Exception to cartel prohibition: Section 31 of the Commerce Act provides an exception to the cartel prohibition for "collaborative activities" between competitors (such as joint ventures) that are not for the dominant purpose of lessening competition between the competitors, provided that any cartel provisions that are part of the collaboration are reasonably necessary for that legitimate purpose. The NZCC has considered that competitors' legitimate purposes for collaboration may include environmental, health and safety, or other social welfare purposes. It is important to note that this exception does not provide protection from the prohibition on arrangements that substantially lessen competition in a market (only from the cartel prohibition), but such arrangements can be authorised by the NZCC if the benefits to the public outweigh the detriments (as described above).

Recent Cases: The NZCC has recognised sustainability benefits in several authorisation decisions to date, for example, in Refrigerant License Trust Board and Nelson City Council and Tasman District Council. However, in Nelson City Council and Tasman District Council, the NZCC, whilst recognising environmental benefits, did not consider these benefits to be determinative in its final decision. The NZCC noted in its December 2020 "Sustainability and Competition" submission to the OECD that "generally, these benefits were unable to be quantified and did not materially affect the NZCC's final determination". This demonstrates that it may be difficult to rely on environmental benefits alone to justify authorisation where an arrangement has the effect of substantially lessening competition in a market (but the weighing of environmental benefits against competition detriments will always be fact-specific in any given case).


Anti-Monopoly Law Draft Amendment: The 2020 draft amendment to China's anti-monopoly law could make it harder for undertakings to fall under the general exemption covering agreements that have a positive social benefit (e.g. energy savings, environmental protection). This exemption is rarely applied in practice and there are no available cases where an otherwise anti-competitive agreement would be successfully defended on this basis. The main change from a sustainability perspective is that, for an exemption to qualify under efficiency grounds, the applicant would have to show that such efficiencies are "indispensable" to the desired sustainability goal. The draft seems to be under review by the legislators.


Authorisation based on public benefit test: The Australian Competition and Consumer Commission ("ACCC") administers an ex ante approval procedure, whereby the ACCC may provide statutory protection from legal action against mergers or restrictive trade practices that may reduce competition if there is a net public benefit. Some sustainability initiatives have been considered to satisfy that test. Examples include initiatives whereby a levy was authorised for schemes which promoted recycling and environmentally conscious disposal, such as the Battery Stewardship Scheme, Tyre Stewardship Scheme, and a paint collection and disposal scheme.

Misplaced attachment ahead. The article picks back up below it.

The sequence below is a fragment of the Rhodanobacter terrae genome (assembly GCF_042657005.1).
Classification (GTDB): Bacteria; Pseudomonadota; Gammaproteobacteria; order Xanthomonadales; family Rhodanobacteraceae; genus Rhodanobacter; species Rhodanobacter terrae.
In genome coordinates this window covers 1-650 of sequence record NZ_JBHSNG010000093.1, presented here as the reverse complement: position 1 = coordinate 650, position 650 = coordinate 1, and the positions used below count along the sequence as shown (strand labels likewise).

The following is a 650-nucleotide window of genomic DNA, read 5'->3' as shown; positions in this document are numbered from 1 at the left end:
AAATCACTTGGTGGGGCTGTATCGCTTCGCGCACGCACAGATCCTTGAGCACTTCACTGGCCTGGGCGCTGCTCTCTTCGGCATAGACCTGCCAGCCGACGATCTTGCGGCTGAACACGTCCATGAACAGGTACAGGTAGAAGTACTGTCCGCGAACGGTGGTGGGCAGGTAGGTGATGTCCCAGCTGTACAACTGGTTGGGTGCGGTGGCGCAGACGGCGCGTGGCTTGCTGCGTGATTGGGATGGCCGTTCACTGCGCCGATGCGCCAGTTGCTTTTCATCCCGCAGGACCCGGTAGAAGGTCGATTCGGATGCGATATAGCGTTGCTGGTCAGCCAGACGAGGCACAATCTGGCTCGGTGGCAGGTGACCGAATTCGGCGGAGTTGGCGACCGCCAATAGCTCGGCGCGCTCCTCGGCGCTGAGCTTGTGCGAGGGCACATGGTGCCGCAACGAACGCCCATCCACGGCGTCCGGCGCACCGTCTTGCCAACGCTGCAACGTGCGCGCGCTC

The ACCC has also recognised the environmental benefit of the reduction of greenhouse gas emissions in its authorisation of: 

(i)    the Barwon Region Renewable Energy Project, a Western Australian Local Government Association energy group, and Equinix Australia, which in each case created joint, renewable energy purchasing groups to pool electricity demand and jointly tender for Power Purchasing Agreements; 

(ii)    collective bargaining for waste disposal in respect of a renewable organics network project; and 

(iii)    joint purchasers for a large-scale renewable wind energy project

More generally, the ACCC has considered environmental benefits when granting a number of recent authorisations to local councils for the collective tendering of recycling services (here and here) and e-waste collection.

Priority Issue: The ACCC listed consumer and fair-trading issues in relation to environmental claims and sustainability as one of its Compliance and Enforcement Priorities for 2022/23. In a speech announcing these priorities, former chair of the ACCC, Rod Sims, expressed concerns relating to the false promotion of environmental practices by businesses, and spoke of the "unfair competition" that genuine environmentally-friendly business face from "businesses making misleading green claims without incurring the same costs." Mr. Sims warned that the ACCC's focus will extend beyond consumer goods, to also consider claims made in the manufacturing and energy sectors, and regarding carbon neutrality.